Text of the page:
Have you noticed the mallard ducks swimming lazily in Rock Creek when it’s cold and there is snow on the ground?
“Why aren’t they freezing?” a friend asked.
I went to the web to find out. It turns out that birds have several different kinds of feathers that keep them warm. When we look at a bird, what we see is the outer contact feathers. They are the first layer of defense, providing insulation and waterproofing. But beneath them are an even more important set of short, fluffy feathers called down, much like our quilt stuffing.
A contact feather has a firm, flat construction, its branches tightly locked like Velcro, to make it waterproof. Contact feathers grow closely together so they can provide insulation and the structure needed for flight.
Beneath them are the down feathers, which are fluffy and loose. They trap warm air from the bird’s body and keep it from escaping.
In cold weather, birds puff up their down feathers to retain heat. You may have noticed that some birds in your yard look bigger and fatter when it’s cold. Some birds, like eiders, can endure in temperatures as low as 30 degrees below zero.
Feathers are important year-round, and birds spend a lot of time preening – fluffing their feathers and combing them with their bills. They also oil them, using a waxy oil from a gland usually located at the base of the tail.
Why is that bird standing on the ice?
When I drive down Rock Creek Parkway I often see a group of gulls near the Kennedy Center, standing on the ice on the shore of the river. “Aren’t their feet freezing?” I ask myself.
Some of them are one-legged wonders, standing with the other leg tucked up against its body for warmth, but that’s only part of the story. Birds have developed a complicated system to preserve heat loss from the arteries and veins in their legs and feet, and this allows our gulls (and our mallards) to keep the temperature in their extremities low, but warm enough. See AskaNaturalist.com for more details on why their feet don’t freeze.
How do backyard birds cope?
Our common “feeder” birds have developed a number of strategies to survive the cold. Food is basic, and you may notice that they often arrive at the feeder in flocks, many types at once. The reason for this is that many eyes help spot predators, and we have several kinds of local hawks (Cooper’s, red-tailed, red-shouldered) that find our feeders the perfect restaurant. (Read more about table manners at the bird feeder.)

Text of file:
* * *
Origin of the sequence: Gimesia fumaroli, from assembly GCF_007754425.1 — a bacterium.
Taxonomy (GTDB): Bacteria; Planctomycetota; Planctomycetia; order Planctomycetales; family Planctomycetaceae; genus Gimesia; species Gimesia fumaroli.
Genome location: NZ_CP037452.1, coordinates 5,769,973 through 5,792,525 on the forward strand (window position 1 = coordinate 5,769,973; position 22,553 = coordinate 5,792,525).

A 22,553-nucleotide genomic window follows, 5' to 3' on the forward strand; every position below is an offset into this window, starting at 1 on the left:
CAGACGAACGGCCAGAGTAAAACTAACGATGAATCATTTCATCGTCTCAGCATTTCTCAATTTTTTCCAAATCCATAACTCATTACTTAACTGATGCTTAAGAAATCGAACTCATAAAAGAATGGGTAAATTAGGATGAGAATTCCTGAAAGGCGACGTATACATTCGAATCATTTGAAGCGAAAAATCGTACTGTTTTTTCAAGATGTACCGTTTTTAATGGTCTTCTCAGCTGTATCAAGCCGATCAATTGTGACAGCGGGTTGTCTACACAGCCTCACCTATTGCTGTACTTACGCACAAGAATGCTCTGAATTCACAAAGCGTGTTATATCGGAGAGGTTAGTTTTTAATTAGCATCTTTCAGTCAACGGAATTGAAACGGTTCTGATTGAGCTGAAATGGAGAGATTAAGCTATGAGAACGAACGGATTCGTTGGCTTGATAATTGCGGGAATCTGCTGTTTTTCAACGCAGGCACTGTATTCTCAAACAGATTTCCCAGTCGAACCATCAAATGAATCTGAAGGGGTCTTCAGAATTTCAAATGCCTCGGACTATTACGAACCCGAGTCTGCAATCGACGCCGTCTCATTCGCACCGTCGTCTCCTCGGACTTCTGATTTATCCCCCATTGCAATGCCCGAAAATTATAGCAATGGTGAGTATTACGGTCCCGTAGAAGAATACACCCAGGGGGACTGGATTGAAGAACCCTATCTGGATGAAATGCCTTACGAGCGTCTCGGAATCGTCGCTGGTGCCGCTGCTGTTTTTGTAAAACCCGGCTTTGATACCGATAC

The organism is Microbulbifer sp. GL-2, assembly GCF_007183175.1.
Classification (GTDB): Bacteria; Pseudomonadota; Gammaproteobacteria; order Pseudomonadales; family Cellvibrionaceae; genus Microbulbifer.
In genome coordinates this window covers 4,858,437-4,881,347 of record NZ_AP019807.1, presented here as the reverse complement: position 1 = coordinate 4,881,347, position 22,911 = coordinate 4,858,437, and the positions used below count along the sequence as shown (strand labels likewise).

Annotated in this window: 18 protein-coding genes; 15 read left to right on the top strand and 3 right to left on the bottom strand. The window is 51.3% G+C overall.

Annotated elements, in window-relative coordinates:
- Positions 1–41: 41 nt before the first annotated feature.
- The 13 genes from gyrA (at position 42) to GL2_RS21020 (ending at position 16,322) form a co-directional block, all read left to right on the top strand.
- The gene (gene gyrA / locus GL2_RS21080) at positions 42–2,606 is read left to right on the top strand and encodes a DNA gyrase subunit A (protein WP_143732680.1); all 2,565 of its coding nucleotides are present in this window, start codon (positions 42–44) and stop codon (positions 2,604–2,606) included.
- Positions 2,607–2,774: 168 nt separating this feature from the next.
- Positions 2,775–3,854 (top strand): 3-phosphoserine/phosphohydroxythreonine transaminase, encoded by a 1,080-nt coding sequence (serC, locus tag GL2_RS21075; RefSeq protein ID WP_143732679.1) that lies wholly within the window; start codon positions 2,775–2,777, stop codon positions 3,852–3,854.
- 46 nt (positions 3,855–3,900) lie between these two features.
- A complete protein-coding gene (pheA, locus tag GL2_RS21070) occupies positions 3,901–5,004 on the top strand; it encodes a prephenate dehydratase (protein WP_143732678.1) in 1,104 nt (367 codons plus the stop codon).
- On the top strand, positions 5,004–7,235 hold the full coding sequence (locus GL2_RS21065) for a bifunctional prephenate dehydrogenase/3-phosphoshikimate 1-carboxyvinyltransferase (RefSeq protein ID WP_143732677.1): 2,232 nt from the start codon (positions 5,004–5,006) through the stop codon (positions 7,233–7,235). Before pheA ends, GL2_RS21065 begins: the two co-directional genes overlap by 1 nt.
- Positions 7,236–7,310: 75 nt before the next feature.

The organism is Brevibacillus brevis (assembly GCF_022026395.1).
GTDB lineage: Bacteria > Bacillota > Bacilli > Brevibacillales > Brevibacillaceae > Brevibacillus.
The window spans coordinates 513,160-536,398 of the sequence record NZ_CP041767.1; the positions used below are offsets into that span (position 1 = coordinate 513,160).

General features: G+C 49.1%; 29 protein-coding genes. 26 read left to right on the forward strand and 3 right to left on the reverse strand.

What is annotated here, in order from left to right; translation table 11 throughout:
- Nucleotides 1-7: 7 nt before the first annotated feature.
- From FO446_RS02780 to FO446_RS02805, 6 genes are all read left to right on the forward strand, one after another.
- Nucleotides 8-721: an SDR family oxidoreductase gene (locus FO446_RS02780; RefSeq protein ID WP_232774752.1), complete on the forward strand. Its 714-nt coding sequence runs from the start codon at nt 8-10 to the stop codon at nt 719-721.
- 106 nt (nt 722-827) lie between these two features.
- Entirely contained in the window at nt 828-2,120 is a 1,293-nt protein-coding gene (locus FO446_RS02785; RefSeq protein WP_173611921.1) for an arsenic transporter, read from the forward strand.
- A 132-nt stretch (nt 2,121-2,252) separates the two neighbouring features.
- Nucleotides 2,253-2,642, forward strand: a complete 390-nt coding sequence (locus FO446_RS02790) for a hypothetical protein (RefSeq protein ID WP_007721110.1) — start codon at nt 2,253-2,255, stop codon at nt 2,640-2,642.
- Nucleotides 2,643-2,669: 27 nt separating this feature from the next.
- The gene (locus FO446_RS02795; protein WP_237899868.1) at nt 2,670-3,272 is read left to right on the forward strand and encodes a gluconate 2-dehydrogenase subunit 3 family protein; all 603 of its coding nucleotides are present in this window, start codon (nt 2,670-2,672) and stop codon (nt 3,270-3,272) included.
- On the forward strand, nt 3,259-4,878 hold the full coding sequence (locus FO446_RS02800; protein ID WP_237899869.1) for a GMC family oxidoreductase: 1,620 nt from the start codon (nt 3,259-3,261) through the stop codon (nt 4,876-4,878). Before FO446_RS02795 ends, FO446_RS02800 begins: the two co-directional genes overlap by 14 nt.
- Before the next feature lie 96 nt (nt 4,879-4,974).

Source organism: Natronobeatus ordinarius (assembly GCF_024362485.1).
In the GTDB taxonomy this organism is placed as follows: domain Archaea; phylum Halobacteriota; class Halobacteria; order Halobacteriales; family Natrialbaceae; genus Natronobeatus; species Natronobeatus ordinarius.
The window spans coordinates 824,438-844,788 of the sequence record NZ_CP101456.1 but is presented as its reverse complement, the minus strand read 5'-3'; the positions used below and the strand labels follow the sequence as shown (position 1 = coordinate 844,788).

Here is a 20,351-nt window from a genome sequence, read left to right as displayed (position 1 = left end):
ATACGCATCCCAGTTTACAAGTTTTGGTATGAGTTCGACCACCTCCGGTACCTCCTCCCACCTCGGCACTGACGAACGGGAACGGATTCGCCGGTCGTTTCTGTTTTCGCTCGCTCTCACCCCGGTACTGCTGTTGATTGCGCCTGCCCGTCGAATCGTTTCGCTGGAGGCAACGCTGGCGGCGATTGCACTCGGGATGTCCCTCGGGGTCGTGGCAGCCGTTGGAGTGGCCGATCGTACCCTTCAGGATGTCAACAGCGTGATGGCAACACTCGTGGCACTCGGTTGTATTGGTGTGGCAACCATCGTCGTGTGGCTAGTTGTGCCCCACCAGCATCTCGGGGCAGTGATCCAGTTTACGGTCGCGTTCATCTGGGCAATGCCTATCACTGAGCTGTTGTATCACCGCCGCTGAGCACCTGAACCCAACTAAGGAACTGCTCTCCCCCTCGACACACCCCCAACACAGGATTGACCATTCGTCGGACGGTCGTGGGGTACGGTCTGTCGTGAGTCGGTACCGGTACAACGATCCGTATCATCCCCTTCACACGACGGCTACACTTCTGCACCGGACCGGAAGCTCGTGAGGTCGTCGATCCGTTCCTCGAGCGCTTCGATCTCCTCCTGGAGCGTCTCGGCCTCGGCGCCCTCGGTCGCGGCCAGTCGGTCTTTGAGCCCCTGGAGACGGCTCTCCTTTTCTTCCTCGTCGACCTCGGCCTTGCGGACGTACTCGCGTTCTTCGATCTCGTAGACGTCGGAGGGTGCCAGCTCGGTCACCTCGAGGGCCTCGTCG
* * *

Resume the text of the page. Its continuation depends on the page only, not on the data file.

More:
The seed-eaters – sparrows, doves, cardinals – are getting well-fed at Forest Hills feeders. Others, like the woodpeckers and the Carolina wren, need fat, and they prefer our suet. Carolina wrens can’t take prolonged temperatures below 10 degrees – they are really a more southern bird – but luckily DC seldom has such weather.
All these birds use their down feathers, and they make it a point to keep out of the wind, even staying on the other side of a tree trunk. For a roost, they look for a tree cavity, a hole in the eaves, a thick bush or evergreen, or even a bird house, where they will be warmer.
Where have all the robins gone?
“I haven’t seen any robins lately,” people say to me, and I’ve been missing them too. In the summer robins pair up, and a pair or two may be in your yard every day. But in the winter, robins gather in flocks to search for food, and the flock may go away for several weeks before you are surprised by a sudden return. You won’t see many robins when it snows – a study by the Cornell Lab of Ornithology has found they don’t like the least bit of snow cover, probably because it interferes with their preferred feeding method.
Recently I went up to Rock Creek Park on a day when the sun was out and the temperature was around 45 degrees. There, on a grassy lawn near Military Road, were ten or so robins. They were doing their feeding behavior: Hop, hop, hop, pause… listen, maybe peck – and repeat. I couldn’t tell whether they were getting any worms, but I can see why the books tell us they don’t like snow.
The mallards are courting
In late fall, the mallards start a long courtship to form new pairs. The males show off, but the female makes the decision. You can watch this behavior now in Rock Creek – often they are seen in the stretch of water between Peirce Mill and the Broad Branch turn off.
You may see a male and female facing each other and bobbing their heads. Or a male pulling his wings and tail up in a way that shows off the blue patches on his wings. Sometimes a male will raise his head and breast out of the water and give a little whistle.
This video, from the Cornell Lab of Ornithology, shows some interesting courting behavior by mallards and other ducks.
In late March these mallards will build nests near the creek or up on one of the tributaries like Soapstone Creek, and we may see ducklings by early May. So hang in there! Spring will come.